My G5230T -> “G6230T” Mod Project

Discussion in 'Electromatic Gretsch Forum' started by Hickeroar, Sep 26, 2021.

  1. Hickeroar

    Hickeroar Gretschie

    Oct 4, 2020
    Thankfully it came from the factory with a jack plate. :-D
    ESGslim and juks like this.
  2. capnhiho

    capnhiho Country Gent

    Feb 16, 2013
    I did the same to my G5245 Double Jet: new TVJ wiring harness. It improved the tone and response of the stock Blacktops enough that I haven’t swapped out the pickups - and probably won’t.
  3. Alaska Mike

    Alaska Mike Electromatic

    Apr 12, 2021
    I put on an ABM 2400c. I went with a roller bridge to keep the bridge from flexing when I used the Bigsby. It was overkill, expensive, and only slightly colored the tone, but I tend to go overboard at times. I could have certainly gone with a cheaper roller bridge.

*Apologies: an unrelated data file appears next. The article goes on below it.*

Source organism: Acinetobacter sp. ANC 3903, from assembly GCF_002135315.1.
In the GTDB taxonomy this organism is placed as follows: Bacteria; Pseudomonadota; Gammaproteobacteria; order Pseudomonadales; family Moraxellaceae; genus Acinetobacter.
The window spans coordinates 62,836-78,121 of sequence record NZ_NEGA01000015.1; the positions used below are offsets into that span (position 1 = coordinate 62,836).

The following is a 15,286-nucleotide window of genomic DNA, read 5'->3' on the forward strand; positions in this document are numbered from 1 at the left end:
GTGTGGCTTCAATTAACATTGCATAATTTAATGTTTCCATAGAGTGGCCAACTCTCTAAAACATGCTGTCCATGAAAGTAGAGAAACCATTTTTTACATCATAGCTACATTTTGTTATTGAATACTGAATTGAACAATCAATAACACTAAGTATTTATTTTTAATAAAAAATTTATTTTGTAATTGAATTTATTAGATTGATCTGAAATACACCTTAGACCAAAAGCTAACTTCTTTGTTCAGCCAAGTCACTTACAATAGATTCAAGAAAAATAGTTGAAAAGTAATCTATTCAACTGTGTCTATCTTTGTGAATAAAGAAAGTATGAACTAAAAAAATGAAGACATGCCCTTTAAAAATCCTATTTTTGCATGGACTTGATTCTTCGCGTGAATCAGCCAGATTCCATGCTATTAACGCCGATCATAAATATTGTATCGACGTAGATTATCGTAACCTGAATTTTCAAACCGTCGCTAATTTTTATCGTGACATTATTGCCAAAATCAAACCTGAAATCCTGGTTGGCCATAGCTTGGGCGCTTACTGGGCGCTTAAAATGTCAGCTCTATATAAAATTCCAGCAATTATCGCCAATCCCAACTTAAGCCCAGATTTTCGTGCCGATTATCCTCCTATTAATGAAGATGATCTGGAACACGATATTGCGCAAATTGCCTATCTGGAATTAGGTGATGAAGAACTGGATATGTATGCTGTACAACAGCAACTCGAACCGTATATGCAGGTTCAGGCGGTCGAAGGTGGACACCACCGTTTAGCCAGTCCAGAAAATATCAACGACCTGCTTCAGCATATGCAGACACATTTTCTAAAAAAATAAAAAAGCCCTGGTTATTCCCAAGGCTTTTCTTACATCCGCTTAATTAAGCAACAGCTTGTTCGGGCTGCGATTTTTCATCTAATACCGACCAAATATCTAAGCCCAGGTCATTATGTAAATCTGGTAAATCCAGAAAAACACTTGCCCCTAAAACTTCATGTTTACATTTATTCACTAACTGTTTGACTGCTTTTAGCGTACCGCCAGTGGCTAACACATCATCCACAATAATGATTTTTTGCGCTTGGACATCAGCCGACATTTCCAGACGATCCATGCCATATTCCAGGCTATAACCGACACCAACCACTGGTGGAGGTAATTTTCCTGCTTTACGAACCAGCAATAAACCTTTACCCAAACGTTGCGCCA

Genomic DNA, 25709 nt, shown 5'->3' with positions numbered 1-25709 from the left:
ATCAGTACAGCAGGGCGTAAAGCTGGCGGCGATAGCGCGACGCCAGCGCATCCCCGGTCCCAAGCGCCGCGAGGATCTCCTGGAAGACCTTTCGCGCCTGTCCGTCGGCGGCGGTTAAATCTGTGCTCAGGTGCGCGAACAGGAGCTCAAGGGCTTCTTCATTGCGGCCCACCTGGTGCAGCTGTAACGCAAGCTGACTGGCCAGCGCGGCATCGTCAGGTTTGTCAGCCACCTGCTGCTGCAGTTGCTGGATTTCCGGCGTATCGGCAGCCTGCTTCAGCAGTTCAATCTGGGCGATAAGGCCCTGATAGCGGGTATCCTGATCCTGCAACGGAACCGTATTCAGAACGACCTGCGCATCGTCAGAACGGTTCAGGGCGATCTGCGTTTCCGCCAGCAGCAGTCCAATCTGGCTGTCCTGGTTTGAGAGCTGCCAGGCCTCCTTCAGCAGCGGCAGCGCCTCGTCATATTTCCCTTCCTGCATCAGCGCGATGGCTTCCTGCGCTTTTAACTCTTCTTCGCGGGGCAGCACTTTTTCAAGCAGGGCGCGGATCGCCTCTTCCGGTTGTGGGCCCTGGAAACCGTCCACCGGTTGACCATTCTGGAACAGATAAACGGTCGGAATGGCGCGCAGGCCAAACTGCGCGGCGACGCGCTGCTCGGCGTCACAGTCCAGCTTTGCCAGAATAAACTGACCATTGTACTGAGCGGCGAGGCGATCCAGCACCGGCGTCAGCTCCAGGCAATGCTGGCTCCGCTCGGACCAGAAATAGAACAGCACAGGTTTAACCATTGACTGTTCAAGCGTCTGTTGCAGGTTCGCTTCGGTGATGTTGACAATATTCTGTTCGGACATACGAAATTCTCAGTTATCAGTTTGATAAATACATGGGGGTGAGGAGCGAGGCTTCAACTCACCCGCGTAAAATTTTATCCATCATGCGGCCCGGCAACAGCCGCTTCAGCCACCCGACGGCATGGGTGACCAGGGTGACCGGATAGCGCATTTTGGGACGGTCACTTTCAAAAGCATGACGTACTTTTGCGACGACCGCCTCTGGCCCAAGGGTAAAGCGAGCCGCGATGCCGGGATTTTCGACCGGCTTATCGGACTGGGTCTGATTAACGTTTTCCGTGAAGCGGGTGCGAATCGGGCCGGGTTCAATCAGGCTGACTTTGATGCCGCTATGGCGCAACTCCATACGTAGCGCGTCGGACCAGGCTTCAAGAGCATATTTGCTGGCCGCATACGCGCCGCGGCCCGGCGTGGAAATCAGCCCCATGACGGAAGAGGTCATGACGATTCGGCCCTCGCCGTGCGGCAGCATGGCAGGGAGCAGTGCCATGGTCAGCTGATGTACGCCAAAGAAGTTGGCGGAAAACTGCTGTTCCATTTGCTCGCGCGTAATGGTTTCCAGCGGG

Someday I may upgrade the nut, but with a little lubrication when I change the strings, it holds tune just fine.

    I'm a tinkerer, but the basic instrument has to be sound for me to consider it worth it. I loved the acoustic resonance of the guitar and the feel of the neck, so pretty much everything else I felt I could deal with. As I said before, it's a keeper.
    ESGslim and section2 like this.

    THE BALD REVEREND Electromatic

    Jul 14, 2020
    Hi Hickeroar , our ( i have the same ) guitar itself from stock is very nice and after your mods it looks even better . Congrats !
    My question is : how much ?? And ( sincerely ) how closer to a " 6 series " is it now ?
    Twanks from Italy !
    Hickeroar likes this.
  5. Hickeroar

    Hickeroar Gretschie